It’s one thing to say you want to serve at work. But what if nobody notices – is it still worth it?
I have a friend in the military – Chris. The military is an incredibly complex organization. Legislative changes and government budget decisions have ripple effects throughout every aspect of the armed forces, and implementing those changes can be complicated and confusing. Maybe you can relate.
Recently, Chris anticipated a change coming down and figured out how his department could be better prepared and preempt any potential issues.
Sounds simple enough – but the potential problem wouldn’t materialize for another 6-8 months, and Chris is getting promoted into a new role in a new department in 1 month. The issue wasn’t on anyone else’s radar; no one else was concerned, let alone asking Chris to work on it.
Here’s his “serve” dilemma: by the time anyone even recognizes that there would have been a problem, Chris would have long been transitioned. In all likelihood no one would know that he anticipated a problem and put in the work to solve it. There is no guarantee that he would benefit in any way from his work; not even the people that benefited from his extra work would know he did it in order to thank him.
It’s one thing to say you want to serve at work. It’s quite another to weigh an extra 2 hours of work a day that nobody is asking you to do and with no guarantee of any benefit back to you versus coasting into your next promotion.
You could even argue that Chris doesn’t have to do the extra work. His supervisor isn’t asking him to do it, and it’s not a choice between doing and not doing something wrong. It’s a choice between doing an out-of-the-way good and doing nothing.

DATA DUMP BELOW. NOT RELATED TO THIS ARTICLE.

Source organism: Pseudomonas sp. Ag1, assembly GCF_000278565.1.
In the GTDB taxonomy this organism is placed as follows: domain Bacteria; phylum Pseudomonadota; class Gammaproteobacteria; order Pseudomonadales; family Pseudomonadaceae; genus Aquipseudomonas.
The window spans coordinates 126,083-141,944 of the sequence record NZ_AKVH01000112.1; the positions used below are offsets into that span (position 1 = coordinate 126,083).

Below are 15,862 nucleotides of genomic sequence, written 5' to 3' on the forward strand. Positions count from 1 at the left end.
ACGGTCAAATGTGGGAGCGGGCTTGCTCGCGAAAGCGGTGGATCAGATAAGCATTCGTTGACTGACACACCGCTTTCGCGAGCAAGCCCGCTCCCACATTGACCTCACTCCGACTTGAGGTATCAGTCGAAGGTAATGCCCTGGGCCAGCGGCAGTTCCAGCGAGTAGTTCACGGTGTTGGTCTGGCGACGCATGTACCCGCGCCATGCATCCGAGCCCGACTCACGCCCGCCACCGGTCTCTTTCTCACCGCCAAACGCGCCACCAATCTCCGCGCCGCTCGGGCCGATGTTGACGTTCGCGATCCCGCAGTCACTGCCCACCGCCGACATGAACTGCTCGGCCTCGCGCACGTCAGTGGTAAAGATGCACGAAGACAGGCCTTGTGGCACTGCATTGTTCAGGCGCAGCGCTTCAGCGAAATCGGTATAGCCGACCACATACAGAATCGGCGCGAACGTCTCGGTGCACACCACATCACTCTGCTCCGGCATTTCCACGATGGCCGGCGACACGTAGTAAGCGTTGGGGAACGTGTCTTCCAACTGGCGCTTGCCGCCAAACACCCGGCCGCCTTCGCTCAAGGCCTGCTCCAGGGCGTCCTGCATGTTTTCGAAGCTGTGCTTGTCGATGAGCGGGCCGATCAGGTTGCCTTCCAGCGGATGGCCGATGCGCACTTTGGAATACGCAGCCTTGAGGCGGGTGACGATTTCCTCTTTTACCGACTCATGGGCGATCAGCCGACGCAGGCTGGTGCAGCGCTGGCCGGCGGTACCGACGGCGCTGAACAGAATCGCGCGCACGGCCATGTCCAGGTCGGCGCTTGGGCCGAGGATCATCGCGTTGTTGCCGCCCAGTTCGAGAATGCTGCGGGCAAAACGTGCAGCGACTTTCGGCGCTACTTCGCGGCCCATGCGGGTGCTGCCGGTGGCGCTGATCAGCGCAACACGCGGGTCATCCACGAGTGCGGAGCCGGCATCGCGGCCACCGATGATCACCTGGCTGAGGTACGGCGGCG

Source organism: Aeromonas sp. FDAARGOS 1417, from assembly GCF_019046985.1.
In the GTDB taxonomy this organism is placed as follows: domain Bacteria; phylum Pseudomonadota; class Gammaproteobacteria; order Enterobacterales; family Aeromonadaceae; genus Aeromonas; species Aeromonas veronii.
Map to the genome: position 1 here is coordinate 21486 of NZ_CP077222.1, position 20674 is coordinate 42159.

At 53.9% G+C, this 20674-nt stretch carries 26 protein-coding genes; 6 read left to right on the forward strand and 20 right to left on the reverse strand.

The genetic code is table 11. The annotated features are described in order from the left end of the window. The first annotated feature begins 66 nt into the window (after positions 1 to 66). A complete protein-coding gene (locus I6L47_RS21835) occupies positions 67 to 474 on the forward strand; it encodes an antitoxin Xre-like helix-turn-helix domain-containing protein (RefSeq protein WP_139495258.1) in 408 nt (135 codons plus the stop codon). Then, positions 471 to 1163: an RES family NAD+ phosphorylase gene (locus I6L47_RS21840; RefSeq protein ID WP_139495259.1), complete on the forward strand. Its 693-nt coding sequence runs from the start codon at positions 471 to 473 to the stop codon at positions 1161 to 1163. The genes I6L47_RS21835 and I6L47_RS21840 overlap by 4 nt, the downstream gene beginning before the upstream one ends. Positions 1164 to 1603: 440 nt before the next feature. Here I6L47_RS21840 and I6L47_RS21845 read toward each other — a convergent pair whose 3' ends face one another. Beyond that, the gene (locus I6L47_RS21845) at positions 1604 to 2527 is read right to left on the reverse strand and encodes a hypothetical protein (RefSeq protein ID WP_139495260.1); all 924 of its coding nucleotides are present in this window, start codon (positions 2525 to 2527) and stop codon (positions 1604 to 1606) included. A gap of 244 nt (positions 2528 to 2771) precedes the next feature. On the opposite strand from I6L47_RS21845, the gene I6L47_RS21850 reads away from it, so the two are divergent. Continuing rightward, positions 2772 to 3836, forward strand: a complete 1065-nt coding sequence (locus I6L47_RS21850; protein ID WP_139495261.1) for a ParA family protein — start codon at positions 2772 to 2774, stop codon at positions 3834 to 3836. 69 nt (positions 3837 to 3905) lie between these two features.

Doing an out-of-the-way good without expectation of return is at the heart of serving at work. And we can do it because we understand who our real boss is and where the real payoff is.
We work for an Audience of One. That means that regardless of our industry, workplace or place in the organization, our primary audience is not the boss, customer, shareholder or anyone in between. It’s God.
“Whatever you do, work at it with all your heart, as working for the Lord, not for man, since you know that you will receive an inheritance from the Lord as a reward. It is the Lord Christ you are serving.” Colossians 3:23-24
If our motive in serving is fueled by political maneuvering, recognition or expectation of return, it will burn out, come up short and will most certainly not please God.
So what did Chris do? He did the extra work, and in the end it turned out that the skillset he had to use in the work will have direct benefit in his next role.
But that’s just icing on the cake. It doesn’t always work that way, and we should never serve because we believe we’re making some deal with God for a short-term benefit. We don’t need that – read the verse again. When you work for an Audience of One, the real boss notices, and he always has a long-term payoff that far surpasses anything we can possibly imagine.
So next time you face a dilemma like Chris – whether on a large scale or not – remind yourself that you work for an Audience of One. He always notices. And in his timing, he always rewards.